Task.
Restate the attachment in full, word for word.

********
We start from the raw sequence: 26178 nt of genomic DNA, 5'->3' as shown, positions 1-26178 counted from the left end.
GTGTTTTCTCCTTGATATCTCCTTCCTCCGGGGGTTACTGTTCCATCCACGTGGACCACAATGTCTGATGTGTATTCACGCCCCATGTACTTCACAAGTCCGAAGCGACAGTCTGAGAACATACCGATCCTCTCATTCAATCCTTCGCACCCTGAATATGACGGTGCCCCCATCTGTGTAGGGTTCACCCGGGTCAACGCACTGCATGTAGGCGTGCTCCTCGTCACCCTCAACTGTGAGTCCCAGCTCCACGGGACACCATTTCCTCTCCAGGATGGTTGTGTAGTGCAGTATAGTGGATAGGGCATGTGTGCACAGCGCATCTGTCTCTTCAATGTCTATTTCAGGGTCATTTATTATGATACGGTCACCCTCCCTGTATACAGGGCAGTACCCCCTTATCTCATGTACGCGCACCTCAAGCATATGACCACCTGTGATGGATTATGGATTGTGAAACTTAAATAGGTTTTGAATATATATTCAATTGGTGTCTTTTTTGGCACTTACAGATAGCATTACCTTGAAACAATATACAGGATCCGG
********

We start from the raw sequence: 26178 nt of genomic DNA, 5'->3' as shown, positions 1-26178 counted from the left end.
GTGTTTTCTCCTTGATATCTCCTTCCTCCGGGGGTTACTGTTCCATCCACGTGGACCACAATGTCTGATGTGTATTCACGCCCCATGTACTTCACAAGTCCGAAGCGACAGTCTGAGAACATACCGATCCTCTCATTCAATCCTTCGCACCCTGAATATGACGGTGCCCCCATCTGTGTAGGGTTCACCCGGGTCAACGCACTGCATGTAGGCGTGCTCCTCGTCACCCTCAACTGTGAGTCCCAGCTCCACGGGACACCATTTCCTCTCCAGGATGGTTGTGTAGTGCAGTATAGTGGATAGGGCATGTGTGCACAGCGCATCTGTCTCTTCAATGTCTATTTCAGGGTCATTTATTATGATACGGTCACCCTCCCTGTATACAGGGCAGTACCCCCTTATCTCATGTACGCGCACCTCAAGCATATGACCACCTGTGATGGATTATGGATTGTGAAACTTAAATAGGTTTTGAATATATATTCAATTGGTGTCTTTTTTGGCACTTACAGATAGCATTACCTTGAAACAATATACAGGATCCGG